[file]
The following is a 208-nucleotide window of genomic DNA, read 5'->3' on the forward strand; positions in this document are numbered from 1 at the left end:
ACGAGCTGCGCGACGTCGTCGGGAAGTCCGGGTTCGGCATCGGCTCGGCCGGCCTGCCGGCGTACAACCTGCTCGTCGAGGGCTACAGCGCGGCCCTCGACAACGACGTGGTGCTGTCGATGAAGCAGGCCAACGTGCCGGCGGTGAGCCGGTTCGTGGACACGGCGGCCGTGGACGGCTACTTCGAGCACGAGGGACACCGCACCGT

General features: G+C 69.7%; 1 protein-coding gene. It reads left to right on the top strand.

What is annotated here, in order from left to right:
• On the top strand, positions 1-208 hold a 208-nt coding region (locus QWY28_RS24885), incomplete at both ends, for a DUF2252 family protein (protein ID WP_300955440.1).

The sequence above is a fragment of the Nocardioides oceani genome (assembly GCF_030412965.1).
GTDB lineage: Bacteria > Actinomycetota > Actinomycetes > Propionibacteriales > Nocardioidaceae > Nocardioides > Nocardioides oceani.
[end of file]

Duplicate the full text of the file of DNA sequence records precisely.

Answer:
The following is a 208-nucleotide window of genomic DNA, read 5'->3' on the forward strand; positions in this document are numbered from 1 at the left end:
ACGAGCTGCGCGACGTCGTCGGGAAGTCCGGGTTCGGCATCGGCTCGGCCGGCCTGCCGGCGTACAACCTGCTCGTCGAGGGCTACAGCGCGGCCCTCGACAACGACGTGGTGCTGTCGATGAAGCAGGCCAACGTGCCGGCGGTGAGCCGGTTCGTGGACACGGCGGCCGTGGACGGCTACTTCGAGCACGAGGGACACCGCACCGT

General features: G+C 69.7%; 1 protein-coding gene. It reads left to right on the top strand.

What is annotated here, in order from left to right:
• On the top strand, positions 1-208 hold a 208-nt coding region (locus QWY28_RS24885), incomplete at both ends, for a DUF2252 family protein (protein ID WP_300955440.1).

The sequence above is a fragment of the Nocardioides oceani genome (assembly GCF_030412965.1).
GTDB lineage: Bacteria > Actinomycetota > Actinomycetes > Propionibacteriales > Nocardioidaceae > Nocardioides > Nocardioides oceani.